I then go around the room and ask everyone to give both estimates. So again, here are some typical results during the second readout:
- The person who was optimistic at 30 minutes now says: “My original estimate was 30 minutes and my new estimate is 42 minutes.”
- The folks with the precise estimates of 53 minutes either stay the same, or they may go up a little to 61 minutes.
- There’s always someone that will take their estimate and actually lower it. They may go from 80 minutes down to 70. (This baffles me.)
- And every once in a while someone “pads” their estimate and says “one full day.”
Seriously — The Lessons We Can Learn …
While this may seem like a hokey exercise, let’s look at some very valuable takeaways:
- When we give our estimates, do we take them seriously enough? The goal of the entire activity is to realize that if we have something at stake, we will actually estimate differently and come up with an estimate we can confidently deliver on. So when our project teams are estimating, are they approaching this as the first go round? Are they saying, “You want an estimate? 53 minutes.” Or, do they understand there is something at stake … something much more significant than an iPad? If so, they should re-think and verify that they can deliver on their estimate.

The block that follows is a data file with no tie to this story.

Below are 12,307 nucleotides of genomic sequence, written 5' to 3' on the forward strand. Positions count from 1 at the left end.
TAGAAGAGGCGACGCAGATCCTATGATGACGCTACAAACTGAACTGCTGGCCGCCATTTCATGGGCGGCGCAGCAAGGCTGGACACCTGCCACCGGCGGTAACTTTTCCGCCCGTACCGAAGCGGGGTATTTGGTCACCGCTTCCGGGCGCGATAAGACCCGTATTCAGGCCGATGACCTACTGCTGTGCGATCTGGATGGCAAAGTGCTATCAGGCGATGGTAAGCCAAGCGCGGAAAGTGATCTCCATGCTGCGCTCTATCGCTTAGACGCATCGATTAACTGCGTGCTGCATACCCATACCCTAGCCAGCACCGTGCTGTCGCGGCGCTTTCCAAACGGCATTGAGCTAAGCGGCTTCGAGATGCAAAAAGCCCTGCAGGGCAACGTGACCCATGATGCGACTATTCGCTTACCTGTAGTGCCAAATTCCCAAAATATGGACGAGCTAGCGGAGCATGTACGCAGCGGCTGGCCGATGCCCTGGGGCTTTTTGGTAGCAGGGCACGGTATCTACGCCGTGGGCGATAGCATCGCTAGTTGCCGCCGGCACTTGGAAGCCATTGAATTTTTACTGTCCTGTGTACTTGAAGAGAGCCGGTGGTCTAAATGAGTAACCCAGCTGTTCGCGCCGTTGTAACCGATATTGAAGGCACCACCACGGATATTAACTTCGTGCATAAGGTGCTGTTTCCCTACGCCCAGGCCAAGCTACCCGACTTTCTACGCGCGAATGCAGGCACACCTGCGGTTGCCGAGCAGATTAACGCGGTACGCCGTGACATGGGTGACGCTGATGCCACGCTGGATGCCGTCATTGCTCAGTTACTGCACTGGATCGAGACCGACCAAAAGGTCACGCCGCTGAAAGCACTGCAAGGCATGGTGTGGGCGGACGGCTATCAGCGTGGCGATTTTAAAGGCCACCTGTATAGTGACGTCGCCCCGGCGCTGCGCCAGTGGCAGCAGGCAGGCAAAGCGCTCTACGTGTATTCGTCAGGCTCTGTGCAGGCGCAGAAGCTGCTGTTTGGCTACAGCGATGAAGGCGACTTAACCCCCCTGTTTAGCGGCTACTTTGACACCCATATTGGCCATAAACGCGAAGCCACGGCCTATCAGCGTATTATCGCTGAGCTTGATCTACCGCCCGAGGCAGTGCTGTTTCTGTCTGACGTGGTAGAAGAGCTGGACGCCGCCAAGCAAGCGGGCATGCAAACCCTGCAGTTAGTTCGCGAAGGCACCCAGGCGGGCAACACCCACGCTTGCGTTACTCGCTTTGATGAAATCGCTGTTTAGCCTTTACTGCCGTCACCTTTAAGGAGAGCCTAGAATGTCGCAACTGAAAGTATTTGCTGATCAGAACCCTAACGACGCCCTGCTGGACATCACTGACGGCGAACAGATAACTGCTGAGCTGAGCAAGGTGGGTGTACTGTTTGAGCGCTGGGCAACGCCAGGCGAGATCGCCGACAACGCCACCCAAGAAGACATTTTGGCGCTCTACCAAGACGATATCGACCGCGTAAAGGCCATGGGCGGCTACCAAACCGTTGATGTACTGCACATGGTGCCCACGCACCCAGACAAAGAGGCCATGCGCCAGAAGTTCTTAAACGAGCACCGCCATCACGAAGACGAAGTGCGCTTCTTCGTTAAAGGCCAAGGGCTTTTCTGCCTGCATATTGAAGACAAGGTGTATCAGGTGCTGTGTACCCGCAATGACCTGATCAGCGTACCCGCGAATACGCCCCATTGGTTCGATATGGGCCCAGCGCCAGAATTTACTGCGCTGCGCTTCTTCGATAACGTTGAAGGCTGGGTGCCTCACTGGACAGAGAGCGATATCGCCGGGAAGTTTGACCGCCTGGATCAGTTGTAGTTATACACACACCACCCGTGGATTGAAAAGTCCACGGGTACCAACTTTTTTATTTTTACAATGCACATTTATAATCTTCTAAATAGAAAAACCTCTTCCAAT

- Do we assume that an estimate should be as low an estimate as possible, even if it creates risk to delivery? When we estimate, are we so afraid of estimating for real-world contingency and risk that we always estimate optimistically? We probably shouldn’t pad to a full day, but we aren’t asked to make the estimate the “best case scenario” either. It should be an estimate that we all believe is achievable and can be managed too!
- Can we estimate effectively without asking questions? When I do this in group, everyone wants to ask questions. Is there construction? What time of day are they going? Do they already know which store has the glasses? But as part of the rules, I say no questions are allowed. When they do this exercise, they can even be frustrated that they are being asked to create an estimate without knowing these answers. They think, “How am I supposed to estimate this”? And this is exactly what happens in real life with our project teams! It is the nature of our world that teams will always have some questions that can be answered and many others that cannot be answered. Yet, we are still asked for estimates that we can plan and execute against.
Commitment-Based Estimating is about helping a team deal with all three of these challenges and develop a plan that is both manageable and achievable.
Don’t forget to leave your comments below.
Bob Zimmerman’s career in custom software development spans more than two decades and has been largely dedicated to the process of leveraging technology to drive innovation and growth. As Geneca’s CTO, Bob Zimmerman continues to build on his work as the driving force behind Getting PredictableS.M., the requirements definition and project best practices that are the foundation of Geneca’s mission to make software development predictable. He continues to extend these best practices to leverage more value for clients and new growth opportunities for Geneca.